There are so many ways the international community can play a role in nurturing human rights, democracy and academic freedom. My focus here is restricted as to how and what the higher education community can do to foster academic freedom around the world.

1.    Members of the higher education communities should lobby their legislatures, their friends and colleagues in government, in business, in the media, and civil society to denounce violation of academic freedom. The community should stand in solidarity with colleagues in the same profession against atrocities perpetrated by rogue regimes. University administrators, student leaders, and other institutions on campus could play a very important role in the struggle against repression and tyranny and respect for academic freedom. It is important to remember that by raising the awareness of the public, such forces did play a vital role to bring down the racist apartheid era to its knees.

2.    Undertake research, publish critical reports, involve in advocacy, and speak against atrocities and assault on academic freedom. “The pen is mightier than the sword” we know. May be in the world we live in, “the keyboard is even mightier than the AK-47”. Crowding the electronic communication space and the conventional media with powerful pictures and stories that chronicle atrocities and repression has an important role in keeping the issue on the lime light and pressuring the international community to act and the regimes to back down.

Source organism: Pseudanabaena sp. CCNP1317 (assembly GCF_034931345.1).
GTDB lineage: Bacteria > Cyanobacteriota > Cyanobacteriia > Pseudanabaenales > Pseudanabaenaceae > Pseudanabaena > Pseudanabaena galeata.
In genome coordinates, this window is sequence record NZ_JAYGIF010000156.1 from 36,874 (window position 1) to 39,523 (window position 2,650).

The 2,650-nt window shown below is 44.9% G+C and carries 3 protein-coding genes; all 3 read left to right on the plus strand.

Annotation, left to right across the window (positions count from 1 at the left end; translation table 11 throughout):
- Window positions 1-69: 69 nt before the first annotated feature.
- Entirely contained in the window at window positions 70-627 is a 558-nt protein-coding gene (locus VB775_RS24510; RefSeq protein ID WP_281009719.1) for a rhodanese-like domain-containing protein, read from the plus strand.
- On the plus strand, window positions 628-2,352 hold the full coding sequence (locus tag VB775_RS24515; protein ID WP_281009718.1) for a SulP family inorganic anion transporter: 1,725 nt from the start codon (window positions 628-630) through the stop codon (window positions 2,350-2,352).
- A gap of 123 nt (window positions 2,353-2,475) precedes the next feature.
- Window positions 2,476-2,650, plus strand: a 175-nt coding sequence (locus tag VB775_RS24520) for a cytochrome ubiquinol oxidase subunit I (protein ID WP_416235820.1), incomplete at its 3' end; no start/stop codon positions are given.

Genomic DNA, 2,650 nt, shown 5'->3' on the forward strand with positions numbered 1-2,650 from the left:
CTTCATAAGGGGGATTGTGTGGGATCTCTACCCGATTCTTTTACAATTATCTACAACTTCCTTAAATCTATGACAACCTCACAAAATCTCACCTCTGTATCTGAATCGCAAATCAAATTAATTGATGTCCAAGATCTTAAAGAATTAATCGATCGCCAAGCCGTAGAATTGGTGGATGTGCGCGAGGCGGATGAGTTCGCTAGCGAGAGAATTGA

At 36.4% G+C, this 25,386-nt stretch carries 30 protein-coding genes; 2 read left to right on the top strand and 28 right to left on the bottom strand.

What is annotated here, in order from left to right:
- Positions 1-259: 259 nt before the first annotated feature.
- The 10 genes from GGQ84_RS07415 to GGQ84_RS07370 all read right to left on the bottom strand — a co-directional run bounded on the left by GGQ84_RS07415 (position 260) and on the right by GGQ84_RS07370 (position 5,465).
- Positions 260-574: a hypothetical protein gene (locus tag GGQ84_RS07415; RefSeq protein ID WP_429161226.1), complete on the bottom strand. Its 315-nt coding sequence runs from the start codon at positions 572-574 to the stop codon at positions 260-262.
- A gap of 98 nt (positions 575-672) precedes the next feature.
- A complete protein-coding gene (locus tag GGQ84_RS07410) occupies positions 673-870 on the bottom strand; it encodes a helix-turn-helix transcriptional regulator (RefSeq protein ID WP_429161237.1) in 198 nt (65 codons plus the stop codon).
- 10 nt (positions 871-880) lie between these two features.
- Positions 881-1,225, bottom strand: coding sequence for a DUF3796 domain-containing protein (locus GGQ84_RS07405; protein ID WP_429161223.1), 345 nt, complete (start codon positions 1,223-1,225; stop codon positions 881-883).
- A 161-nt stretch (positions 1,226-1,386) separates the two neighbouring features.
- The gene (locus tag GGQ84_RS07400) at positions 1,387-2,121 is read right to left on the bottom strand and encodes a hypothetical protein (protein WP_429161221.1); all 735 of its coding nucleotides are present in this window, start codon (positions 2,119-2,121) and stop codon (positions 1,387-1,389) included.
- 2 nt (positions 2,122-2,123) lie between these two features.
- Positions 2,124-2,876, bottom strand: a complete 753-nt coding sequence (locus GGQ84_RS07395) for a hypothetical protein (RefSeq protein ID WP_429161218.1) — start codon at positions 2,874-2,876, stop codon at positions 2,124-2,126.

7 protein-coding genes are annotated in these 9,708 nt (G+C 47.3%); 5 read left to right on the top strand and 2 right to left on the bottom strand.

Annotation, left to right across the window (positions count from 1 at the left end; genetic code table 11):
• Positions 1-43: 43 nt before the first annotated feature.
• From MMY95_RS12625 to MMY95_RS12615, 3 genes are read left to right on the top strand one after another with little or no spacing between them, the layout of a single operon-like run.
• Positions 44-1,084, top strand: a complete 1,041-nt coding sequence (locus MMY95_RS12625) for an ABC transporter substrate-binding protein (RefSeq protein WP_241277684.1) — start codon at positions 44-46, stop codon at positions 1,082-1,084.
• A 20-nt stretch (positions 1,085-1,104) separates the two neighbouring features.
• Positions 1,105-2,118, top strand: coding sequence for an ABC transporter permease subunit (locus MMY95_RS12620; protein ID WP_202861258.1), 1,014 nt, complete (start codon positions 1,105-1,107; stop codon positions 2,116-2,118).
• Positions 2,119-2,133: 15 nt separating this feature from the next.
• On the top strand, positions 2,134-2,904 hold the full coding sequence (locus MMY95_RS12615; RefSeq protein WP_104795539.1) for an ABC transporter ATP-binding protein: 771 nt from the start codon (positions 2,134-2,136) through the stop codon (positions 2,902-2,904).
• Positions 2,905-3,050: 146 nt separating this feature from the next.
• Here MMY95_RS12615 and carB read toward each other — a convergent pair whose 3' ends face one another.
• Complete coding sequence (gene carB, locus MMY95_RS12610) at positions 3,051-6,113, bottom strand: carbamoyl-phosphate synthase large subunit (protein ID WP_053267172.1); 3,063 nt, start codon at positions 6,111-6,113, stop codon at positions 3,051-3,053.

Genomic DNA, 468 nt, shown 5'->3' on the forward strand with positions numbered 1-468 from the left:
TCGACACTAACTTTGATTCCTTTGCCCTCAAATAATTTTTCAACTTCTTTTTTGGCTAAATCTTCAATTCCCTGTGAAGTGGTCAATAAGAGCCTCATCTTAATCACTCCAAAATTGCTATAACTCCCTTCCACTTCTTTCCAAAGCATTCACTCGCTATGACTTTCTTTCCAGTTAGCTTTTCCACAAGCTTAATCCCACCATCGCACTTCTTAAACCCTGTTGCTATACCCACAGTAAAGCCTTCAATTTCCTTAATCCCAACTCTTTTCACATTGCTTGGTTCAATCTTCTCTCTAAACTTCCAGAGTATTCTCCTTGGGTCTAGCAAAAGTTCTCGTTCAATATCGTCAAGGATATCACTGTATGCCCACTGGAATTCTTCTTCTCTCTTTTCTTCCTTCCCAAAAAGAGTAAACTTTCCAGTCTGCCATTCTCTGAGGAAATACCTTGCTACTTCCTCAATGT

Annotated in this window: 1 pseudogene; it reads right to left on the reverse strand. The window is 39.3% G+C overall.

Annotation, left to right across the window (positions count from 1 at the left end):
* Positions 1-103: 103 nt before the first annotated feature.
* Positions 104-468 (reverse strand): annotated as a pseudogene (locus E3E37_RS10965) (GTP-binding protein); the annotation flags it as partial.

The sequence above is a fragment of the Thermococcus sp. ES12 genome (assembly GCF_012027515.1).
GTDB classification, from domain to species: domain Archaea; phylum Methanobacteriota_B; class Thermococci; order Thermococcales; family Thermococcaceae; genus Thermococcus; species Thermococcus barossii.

3.    Develop programs and action plans to rescue scholars at risk and work with institutions with the mandate, such as the Committee on Academic Freedom in
Africa. For instance, on November 11, 2005, sixty representatives of UK universities, the Council for Assisting Refugee Academics (CARA), the Scholars at Risk Network (SAR), the Institute of International Education's Scholar Rescue Fund (SRF) and other organizations came together in London to discuss ways to assist threatened and refugee scholars. There are now efforts to establish similar initiatives called “Students at Risk” to rescue prominent student activists and leaders. Institutions can play an important role in saving the lives of these endangered scholars and students, until the political turmoil subsides, by providing them academic refuge in their institutions, and over all working with the institutions that are running programs.

4.    Write to respective professional associations and civic organizations. University professors need to lobby their professional associations, such as the American Association of University Professors, to condemn atrocities and assault on academic freedom. In solidarity, these and other sister organizations should actively engage in upholding academic freedom and denounce repression wherever it is perpetrated—whether it is on campus, within the national border or beyond elsewhere. We need to “think globally and act locally”.